Proposed I5.Proposed Façade Concept on West Side of 79th Street. Courtesy of the American Museum of Natural History
Proposed façade concept on West Side of 79th Street. Courtesy of the American Museum of Natural History

New York’s American Museum of Natural History is expanding into a piece of curvilinear eye-candy.

The immersive new space ‘will reveal the latest scientific thinking and its relevance to many of the most important issues of our time,’ said museum president Ellen V Futter in a statement.

Improved circulation, long the museum’s Achilles’ heel, was the driving mission, with Studio Gang Architects’ design including links to 10 (of 27) museum buildings through 30 ports. The museum hopes this new joint will encourage greater use of exhibits in adjacent buildings.

Proposed Interior of the Gilder Center Central Exhibition Hall. Courtesy of the American Museum of Natural History
Proposed interior of the Gilder Center Central Exhibition Hall. Courtesy of the American Museum of Natural History

‘Natural daylight from above and sightlines to various activities inside invite movement through the Central Exhibition Hall,’ said Jeanne Gang, principal of Studio Gang.

The cresting, undulating cavern presents random exhibition ‘niches’ on several levels. Smooth concrete walls double as the building’s structural supports and express as a prehistoric amusement park (apologies, Jurassic Park).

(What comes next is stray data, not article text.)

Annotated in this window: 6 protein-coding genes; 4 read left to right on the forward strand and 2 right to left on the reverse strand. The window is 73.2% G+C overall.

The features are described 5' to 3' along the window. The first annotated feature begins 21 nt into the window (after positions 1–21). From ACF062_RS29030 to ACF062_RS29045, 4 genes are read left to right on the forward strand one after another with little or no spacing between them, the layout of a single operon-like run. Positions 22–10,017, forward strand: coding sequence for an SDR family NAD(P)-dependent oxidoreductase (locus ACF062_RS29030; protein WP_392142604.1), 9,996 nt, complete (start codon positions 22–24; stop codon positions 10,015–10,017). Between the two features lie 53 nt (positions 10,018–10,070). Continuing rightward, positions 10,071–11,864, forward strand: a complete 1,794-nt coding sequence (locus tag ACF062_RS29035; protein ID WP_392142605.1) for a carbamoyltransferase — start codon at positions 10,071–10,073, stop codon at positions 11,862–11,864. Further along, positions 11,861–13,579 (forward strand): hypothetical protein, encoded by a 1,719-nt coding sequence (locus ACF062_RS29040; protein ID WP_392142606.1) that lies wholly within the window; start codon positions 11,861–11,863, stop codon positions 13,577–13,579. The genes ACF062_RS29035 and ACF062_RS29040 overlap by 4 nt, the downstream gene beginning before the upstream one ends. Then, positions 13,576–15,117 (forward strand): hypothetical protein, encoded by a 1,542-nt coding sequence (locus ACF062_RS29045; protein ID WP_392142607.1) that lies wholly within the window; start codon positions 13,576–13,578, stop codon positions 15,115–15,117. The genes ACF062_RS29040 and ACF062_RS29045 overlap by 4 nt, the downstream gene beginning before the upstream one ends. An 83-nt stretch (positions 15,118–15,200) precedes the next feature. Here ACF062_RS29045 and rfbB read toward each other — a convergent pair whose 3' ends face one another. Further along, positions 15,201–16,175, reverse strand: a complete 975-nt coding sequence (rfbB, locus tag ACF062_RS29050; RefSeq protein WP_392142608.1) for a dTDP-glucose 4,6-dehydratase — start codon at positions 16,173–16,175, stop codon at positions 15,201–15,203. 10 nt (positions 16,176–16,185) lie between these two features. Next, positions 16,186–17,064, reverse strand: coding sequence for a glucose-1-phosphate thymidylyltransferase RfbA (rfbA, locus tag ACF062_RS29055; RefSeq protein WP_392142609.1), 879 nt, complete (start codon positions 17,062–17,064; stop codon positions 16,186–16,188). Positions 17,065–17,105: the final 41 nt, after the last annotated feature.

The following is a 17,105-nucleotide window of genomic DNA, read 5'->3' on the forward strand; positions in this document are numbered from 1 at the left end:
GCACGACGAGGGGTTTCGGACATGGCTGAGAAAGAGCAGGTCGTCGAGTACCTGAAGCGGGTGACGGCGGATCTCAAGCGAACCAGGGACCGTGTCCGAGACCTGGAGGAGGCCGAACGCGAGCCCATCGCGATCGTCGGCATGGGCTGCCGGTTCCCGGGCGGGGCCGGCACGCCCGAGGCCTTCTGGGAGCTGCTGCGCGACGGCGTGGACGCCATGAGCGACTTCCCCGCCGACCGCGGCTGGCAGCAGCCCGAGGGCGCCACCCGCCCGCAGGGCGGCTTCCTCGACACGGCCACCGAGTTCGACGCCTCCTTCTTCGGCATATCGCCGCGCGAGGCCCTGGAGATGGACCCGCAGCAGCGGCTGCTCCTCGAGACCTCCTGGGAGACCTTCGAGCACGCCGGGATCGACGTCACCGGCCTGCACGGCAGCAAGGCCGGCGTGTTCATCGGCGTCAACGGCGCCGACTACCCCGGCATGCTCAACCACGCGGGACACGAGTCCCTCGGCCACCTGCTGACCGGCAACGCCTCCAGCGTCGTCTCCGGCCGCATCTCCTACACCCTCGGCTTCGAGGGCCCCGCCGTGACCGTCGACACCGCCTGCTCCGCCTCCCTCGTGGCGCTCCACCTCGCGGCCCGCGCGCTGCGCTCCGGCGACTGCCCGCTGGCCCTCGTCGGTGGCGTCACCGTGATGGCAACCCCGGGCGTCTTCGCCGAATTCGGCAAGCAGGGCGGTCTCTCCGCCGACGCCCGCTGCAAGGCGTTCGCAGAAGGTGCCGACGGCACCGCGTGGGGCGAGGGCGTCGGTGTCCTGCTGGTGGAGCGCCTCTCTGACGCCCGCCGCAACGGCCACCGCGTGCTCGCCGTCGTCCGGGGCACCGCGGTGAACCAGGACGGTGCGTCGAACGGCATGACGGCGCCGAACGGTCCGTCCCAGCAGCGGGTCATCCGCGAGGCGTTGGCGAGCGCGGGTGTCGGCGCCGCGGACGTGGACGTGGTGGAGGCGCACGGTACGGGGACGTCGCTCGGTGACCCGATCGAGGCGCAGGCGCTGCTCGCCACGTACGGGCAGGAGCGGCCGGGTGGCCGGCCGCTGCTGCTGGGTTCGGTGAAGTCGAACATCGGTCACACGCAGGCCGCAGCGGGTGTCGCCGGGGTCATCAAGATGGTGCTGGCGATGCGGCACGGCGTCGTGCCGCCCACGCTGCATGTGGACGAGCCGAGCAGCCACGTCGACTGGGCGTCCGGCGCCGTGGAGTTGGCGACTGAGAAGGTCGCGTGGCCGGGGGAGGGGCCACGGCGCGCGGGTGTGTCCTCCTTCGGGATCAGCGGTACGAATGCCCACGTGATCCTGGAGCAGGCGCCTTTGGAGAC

One render shows the evolutionary timeline of the animal kingdom ascending rope, a flock of raptors dangling overhead, and colossal projections of bats.

Proposed Interior of the Gilder Center Central Exhibition Hall. Courtesy of the American Museum of Natural History
Proposed interior of the Gilder Center Central Exhibition Hall. Courtesy of the American Museum of Natural History

Visitors travel an east-west axis but are not beholden to any pattern of movement. ‘Rock’ bridges, looking as if shaped by wind and water, snake back and forth.

Gang is known for her curvaceous computer-generated forms and for designing the tallest skyscraper by a woman: Chicago’s Aqua Tower, featuring wave-like balconies and blue-green glass that shimmers like the lake beside it.

Eighty percent of the $325 million expansion will sit on existing museum footprint with the removal of three smaller structures, but a little bit will step onto coveted park land.

The American Museum of Natural History, Central Park West entrance. Photography: Ingfbruno
The American Museum of Natural History, Central Park West entrance. Photography: Ingfbruno

The design responds to community concerns over loss of park, given the expansion was expected to swallow a lot more green space than it does. Height also respects the cornice line of its neighbours and the façade’s ribbons of glass and concrete dialogue with the museum’s Victorian towers and turrets.

The Gilder Center will open in late 2019 or early 2020, pending public approval.

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